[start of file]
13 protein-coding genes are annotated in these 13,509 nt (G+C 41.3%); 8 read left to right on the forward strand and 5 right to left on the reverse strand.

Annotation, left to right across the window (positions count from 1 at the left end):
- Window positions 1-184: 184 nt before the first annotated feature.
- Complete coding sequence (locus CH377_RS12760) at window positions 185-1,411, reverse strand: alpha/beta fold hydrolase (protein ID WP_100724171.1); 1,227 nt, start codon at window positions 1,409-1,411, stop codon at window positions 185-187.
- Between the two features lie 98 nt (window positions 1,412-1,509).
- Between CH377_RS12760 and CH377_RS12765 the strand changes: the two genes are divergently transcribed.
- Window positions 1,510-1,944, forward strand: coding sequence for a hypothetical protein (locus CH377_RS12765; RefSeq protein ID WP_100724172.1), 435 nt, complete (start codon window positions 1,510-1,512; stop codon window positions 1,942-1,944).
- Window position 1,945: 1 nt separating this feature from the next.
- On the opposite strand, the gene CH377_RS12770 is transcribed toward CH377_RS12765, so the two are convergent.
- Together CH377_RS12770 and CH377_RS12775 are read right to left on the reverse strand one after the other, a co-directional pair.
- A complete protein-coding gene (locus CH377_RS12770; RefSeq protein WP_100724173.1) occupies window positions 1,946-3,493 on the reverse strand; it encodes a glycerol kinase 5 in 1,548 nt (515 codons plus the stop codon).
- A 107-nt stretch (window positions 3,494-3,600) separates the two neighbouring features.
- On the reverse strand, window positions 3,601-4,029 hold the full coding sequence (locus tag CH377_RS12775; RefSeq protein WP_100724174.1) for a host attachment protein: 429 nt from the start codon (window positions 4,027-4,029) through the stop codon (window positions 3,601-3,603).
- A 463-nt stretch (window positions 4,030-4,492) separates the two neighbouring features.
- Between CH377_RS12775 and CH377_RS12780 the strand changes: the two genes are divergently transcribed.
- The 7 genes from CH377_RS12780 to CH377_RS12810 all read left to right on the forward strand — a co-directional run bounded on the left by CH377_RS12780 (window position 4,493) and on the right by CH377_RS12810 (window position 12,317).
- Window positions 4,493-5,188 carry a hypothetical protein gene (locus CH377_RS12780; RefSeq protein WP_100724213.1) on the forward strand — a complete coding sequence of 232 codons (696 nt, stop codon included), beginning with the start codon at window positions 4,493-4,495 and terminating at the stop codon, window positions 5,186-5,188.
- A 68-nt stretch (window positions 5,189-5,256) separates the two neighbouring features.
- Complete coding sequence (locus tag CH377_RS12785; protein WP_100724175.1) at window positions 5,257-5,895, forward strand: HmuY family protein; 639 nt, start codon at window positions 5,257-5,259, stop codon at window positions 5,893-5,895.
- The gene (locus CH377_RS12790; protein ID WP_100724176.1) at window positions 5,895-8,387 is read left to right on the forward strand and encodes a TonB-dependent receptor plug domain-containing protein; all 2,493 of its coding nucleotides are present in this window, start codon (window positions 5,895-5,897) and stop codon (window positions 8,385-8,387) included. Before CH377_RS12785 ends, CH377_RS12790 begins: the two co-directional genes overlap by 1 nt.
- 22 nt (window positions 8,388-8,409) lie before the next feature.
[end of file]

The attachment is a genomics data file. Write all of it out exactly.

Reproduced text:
13 protein-coding genes are annotated in these 13,509 nt (G+C 41.3%); 8 read left to right on the forward strand and 5 right to left on the reverse strand.

Annotation, left to right across the window (positions count from 1 at the left end):
- Window positions 1-184: 184 nt before the first annotated feature.
- Complete coding sequence (locus CH377_RS12760) at window positions 185-1,411, reverse strand: alpha/beta fold hydrolase (protein ID WP_100724171.1); 1,227 nt, start codon at window positions 1,409-1,411, stop codon at window positions 185-187.
- Between the two features lie 98 nt (window positions 1,412-1,509).
- Between CH377_RS12760 and CH377_RS12765 the strand changes: the two genes are divergently transcribed.
- Window positions 1,510-1,944, forward strand: coding sequence for a hypothetical protein (locus CH377_RS12765; RefSeq protein ID WP_100724172.1), 435 nt, complete (start codon window positions 1,510-1,512; stop codon window positions 1,942-1,944).
- Window position 1,945: 1 nt separating this feature from the next.
- On the opposite strand, the gene CH377_RS12770 is transcribed toward CH377_RS12765, so the two are convergent.
- Together CH377_RS12770 and CH377_RS12775 are read right to left on the reverse strand one after the other, a co-directional pair.
- A complete protein-coding gene (locus CH377_RS12770; RefSeq protein WP_100724173.1) occupies window positions 1,946-3,493 on the reverse strand; it encodes a glycerol kinase 5 in 1,548 nt (515 codons plus the stop codon).
- A 107-nt stretch (window positions 3,494-3,600) separates the two neighbouring features.
- On the reverse strand, window positions 3,601-4,029 hold the full coding sequence (locus tag CH377_RS12775; RefSeq protein WP_100724174.1) for a host attachment protein: 429 nt from the start codon (window positions 4,027-4,029) through the stop codon (window positions 3,601-3,603).
- A 463-nt stretch (window positions 4,030-4,492) separates the two neighbouring features.
- Between CH377_RS12775 and CH377_RS12780 the strand changes: the two genes are divergently transcribed.
- The 7 genes from CH377_RS12780 to CH377_RS12810 all read left to right on the forward strand — a co-directional run bounded on the left by CH377_RS12780 (window position 4,493) and on the right by CH377_RS12810 (window position 12,317).
- Window positions 4,493-5,188 carry a hypothetical protein gene (locus CH377_RS12780; RefSeq protein WP_100724213.1) on the forward strand — a complete coding sequence of 232 codons (696 nt, stop codon included), beginning with the start codon at window positions 4,493-4,495 and terminating at the stop codon, window positions 5,186-5,188.
- A 68-nt stretch (window positions 5,189-5,256) separates the two neighbouring features.
- Complete coding sequence (locus tag CH377_RS12785; protein WP_100724175.1) at window positions 5,257-5,895, forward strand: HmuY family protein; 639 nt, start codon at window positions 5,257-5,259, stop codon at window positions 5,893-5,895.
- The gene (locus CH377_RS12790; protein ID WP_100724176.1) at window positions 5,895-8,387 is read left to right on the forward strand and encodes a TonB-dependent receptor plug domain-containing protein; all 2,493 of its coding nucleotides are present in this window, start codon (window positions 5,895-5,897) and stop codon (window positions 8,385-8,387) included. Before CH377_RS12785 ends, CH377_RS12790 begins: the two co-directional genes overlap by 1 nt.
- 22 nt (window positions 8,388-8,409) lie before the next feature.